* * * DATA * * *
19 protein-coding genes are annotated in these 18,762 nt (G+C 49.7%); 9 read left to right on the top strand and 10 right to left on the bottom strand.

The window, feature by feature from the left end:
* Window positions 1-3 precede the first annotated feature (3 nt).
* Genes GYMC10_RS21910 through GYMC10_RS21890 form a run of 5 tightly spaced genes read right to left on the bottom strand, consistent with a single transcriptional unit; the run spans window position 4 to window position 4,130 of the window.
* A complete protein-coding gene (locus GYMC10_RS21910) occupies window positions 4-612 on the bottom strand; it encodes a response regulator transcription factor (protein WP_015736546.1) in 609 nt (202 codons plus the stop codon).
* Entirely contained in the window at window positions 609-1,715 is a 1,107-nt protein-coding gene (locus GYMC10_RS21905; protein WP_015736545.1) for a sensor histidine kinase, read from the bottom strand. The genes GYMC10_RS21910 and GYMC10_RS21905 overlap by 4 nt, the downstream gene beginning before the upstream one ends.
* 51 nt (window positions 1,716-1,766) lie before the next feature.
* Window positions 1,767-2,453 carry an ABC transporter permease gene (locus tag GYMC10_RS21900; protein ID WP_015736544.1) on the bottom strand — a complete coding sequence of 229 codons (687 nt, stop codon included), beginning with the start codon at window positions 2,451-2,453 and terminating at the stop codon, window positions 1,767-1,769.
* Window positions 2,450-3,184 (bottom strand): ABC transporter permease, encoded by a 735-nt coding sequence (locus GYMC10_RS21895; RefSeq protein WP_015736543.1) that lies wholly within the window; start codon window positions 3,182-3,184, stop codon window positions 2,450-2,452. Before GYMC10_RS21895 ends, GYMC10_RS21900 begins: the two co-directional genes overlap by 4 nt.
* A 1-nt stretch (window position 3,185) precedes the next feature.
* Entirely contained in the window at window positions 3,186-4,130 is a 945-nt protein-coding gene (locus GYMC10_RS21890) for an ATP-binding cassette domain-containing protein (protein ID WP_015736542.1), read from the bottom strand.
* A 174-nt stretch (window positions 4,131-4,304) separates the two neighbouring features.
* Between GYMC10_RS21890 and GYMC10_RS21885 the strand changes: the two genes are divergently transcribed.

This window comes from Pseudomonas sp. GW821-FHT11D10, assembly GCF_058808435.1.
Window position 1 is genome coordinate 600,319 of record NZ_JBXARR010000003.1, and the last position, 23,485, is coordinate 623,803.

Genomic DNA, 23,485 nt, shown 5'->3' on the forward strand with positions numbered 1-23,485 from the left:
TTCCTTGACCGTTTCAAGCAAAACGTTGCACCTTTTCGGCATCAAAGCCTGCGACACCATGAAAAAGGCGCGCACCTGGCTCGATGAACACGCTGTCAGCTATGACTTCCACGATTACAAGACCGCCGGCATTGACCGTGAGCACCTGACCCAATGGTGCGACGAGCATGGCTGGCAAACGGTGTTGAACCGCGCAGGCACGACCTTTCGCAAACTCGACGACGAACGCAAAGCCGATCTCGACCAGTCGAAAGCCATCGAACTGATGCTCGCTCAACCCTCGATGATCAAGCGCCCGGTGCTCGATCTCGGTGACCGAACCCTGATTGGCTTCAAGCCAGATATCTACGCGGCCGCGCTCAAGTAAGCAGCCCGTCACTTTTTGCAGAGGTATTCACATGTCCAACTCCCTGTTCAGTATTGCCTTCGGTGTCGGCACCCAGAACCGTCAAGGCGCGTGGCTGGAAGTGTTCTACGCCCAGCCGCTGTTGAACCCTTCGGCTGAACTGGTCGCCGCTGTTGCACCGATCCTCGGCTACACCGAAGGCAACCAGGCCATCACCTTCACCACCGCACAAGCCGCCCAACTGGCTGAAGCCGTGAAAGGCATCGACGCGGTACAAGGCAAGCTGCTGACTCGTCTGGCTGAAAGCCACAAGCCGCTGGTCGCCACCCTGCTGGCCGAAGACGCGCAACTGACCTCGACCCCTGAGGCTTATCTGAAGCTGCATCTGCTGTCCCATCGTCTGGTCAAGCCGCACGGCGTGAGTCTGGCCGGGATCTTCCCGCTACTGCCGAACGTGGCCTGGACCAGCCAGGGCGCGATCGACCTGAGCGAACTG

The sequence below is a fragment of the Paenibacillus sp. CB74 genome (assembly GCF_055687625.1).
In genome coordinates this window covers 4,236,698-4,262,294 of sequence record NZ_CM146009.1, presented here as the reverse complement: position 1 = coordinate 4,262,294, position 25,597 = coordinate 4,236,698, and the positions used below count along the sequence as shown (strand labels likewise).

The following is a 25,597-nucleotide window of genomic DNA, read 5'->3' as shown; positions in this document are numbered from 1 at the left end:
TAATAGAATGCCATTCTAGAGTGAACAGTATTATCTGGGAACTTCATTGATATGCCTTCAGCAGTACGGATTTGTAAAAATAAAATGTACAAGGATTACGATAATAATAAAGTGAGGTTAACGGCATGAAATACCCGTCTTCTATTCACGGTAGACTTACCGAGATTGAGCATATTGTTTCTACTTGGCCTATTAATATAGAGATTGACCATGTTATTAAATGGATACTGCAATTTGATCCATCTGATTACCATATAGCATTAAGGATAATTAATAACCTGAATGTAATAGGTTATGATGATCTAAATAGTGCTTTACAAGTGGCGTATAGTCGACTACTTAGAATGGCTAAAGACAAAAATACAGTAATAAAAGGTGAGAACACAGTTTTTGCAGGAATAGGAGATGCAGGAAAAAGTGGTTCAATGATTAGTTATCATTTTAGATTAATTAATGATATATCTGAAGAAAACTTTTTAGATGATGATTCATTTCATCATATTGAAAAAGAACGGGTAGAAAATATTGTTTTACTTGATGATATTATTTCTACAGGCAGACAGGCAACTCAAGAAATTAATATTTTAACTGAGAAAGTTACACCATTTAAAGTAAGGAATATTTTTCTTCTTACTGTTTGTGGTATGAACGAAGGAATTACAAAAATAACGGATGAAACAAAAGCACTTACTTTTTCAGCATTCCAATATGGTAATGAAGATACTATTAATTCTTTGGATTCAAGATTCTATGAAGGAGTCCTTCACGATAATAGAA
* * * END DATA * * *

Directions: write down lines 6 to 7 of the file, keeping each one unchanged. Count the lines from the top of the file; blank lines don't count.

* Entirely contained in the window at window positions 609-1,715 is a 1,107-nt protein-coding gene (locus GYMC10_RS21905; protein WP_015736545.1) for a sensor histidine kinase, read from the bottom strand. The genes GYMC10_RS21910 and GYMC10_RS21905 overlap by 4 nt, the downstream gene beginning before the upstream one ends.
* 51 nt (window positions 1,716-1,766) lie before the next feature.